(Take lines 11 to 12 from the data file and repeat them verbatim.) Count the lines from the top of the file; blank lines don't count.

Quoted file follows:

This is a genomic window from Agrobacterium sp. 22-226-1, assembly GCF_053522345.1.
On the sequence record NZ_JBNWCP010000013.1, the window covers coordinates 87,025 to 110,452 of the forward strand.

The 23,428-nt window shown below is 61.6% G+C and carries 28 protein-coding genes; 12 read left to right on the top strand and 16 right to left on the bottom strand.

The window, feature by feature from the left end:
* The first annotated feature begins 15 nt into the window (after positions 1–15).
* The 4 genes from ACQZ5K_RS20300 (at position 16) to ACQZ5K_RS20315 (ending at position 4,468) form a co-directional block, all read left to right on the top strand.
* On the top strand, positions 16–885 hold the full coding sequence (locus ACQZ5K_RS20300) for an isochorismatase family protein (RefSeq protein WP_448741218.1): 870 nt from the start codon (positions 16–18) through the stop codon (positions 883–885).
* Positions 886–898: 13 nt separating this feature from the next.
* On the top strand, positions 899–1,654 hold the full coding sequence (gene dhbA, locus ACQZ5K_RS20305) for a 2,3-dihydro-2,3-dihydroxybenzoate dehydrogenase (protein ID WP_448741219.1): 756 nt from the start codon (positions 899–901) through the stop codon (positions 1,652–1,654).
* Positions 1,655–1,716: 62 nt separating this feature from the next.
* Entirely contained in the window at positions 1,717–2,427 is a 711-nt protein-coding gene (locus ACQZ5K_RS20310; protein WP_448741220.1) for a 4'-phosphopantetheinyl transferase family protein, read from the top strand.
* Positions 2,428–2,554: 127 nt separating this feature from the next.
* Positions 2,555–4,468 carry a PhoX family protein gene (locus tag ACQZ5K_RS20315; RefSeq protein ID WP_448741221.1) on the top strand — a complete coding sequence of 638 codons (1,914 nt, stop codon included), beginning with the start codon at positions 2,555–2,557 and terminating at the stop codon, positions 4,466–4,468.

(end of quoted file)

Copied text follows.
* Entirely contained in the window at positions 1,717–2,427 is a 711-nt protein-coding gene (locus ACQZ5K_RS20310; protein WP_448741220.1) for a 4'-phosphopantetheinyl transferase family protein, read from the top strand.
* Positions 2,428–2,554: 127 nt separating this feature from the next.